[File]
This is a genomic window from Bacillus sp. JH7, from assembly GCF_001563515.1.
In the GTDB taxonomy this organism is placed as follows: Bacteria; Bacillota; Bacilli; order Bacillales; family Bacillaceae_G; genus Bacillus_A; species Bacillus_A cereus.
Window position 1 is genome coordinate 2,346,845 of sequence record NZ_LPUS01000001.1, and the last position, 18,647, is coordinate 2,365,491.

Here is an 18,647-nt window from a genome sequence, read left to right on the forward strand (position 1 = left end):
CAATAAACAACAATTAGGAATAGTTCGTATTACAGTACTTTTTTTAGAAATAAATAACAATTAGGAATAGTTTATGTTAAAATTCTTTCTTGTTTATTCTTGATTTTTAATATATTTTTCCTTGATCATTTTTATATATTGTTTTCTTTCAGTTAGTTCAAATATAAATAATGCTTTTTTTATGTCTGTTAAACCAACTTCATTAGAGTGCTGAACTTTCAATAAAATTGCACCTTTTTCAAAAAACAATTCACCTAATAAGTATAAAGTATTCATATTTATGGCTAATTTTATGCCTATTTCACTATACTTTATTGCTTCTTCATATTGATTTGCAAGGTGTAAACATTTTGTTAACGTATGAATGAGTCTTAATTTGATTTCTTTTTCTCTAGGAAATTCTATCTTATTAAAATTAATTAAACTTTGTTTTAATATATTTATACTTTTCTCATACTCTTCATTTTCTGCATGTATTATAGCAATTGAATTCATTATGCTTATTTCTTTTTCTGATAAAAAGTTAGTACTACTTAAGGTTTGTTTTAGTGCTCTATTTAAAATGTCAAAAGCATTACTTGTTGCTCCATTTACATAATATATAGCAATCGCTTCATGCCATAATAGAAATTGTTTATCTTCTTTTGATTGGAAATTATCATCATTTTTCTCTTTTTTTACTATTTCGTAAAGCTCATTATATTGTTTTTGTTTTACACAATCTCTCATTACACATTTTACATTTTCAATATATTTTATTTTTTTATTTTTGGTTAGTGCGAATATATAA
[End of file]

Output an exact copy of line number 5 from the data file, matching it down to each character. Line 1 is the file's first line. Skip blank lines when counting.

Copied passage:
CAATAAACAACAATTAGGAATAGTTCGTATTACAGTACTTTTTTTAGAAATAAATAACAATTAGGAATAGTTTATGTTAAAATTCTTTCTTGTTTATTCTTGATTTTTAATATATTTTTCCTTGATCATTTTTATATATTGTTTTCTTTCAGTTAGTTCAAATATAAATAATGCTTTTTTTATGTCTGTTAAACCAACTTCATTAGAGTGCTGAACTTTCAATAAAATTGCACCTTTTTCAAAAAACAATTCACCTAATAAGTATAAAGTATTCATATTTATGGCTAATTTTATGCCTATTTCACTATACTTTATTGCTTCTTCATATTGATTTGCAAGGTGTAAACATTTTGTTAACGTATGAATGAGTCTTAATTTGATTTCTTTTTCTCTAGGAAATTCTATCTTATTAAAATTAATTAAACTTTGTTTTAATATATTTATACTTTTCTCATACTCTTCATTTTCTGCATGTATTATAGCAATTGAATTCATTATGCTTATTTCTTTTTCTGATAAAAAGTTAGTACTACTTAAGGTTTGTTTTAGTGCTCTATTTAAAATGTCAAAAGCATTACTTGTTGCTCCATTTACATAATATATAGCAATCGCTTCATGCCATAATAGAAATTGTTTATCTTCTTTTGATTGGAAATTATCATCATTTTTCTCTTTTTTTACTATTTCGTAAAGCTCATTATATTGTTTTTGTTTTACACAATCTCTCATTACACATTTTACATTTTCAATATATTTTATTTTTTTATTTTTGGTTAGTGCGAATATATAA